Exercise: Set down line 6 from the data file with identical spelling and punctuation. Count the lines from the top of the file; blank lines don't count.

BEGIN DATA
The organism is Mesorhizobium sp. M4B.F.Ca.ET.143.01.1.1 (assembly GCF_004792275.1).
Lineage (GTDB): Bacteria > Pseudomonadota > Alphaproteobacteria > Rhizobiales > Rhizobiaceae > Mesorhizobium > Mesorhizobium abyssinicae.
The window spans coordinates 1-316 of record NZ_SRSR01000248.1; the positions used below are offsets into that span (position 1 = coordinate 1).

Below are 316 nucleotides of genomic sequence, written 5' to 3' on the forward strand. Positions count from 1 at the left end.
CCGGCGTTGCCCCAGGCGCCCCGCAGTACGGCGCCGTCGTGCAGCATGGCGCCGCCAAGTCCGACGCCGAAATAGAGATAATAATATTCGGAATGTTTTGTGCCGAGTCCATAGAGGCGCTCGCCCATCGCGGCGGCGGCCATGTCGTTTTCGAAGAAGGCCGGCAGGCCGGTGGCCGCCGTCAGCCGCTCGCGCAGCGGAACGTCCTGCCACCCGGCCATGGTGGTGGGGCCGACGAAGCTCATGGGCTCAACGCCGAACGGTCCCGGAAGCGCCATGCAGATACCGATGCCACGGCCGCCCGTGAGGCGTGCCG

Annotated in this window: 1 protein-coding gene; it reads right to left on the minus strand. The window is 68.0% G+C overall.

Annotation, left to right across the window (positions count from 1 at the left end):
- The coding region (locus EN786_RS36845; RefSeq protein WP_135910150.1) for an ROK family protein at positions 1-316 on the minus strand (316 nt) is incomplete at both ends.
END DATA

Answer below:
Annotated in this window: 1 protein-coding gene; it reads right to left on the minus strand. The window is 68.0% G+C overall.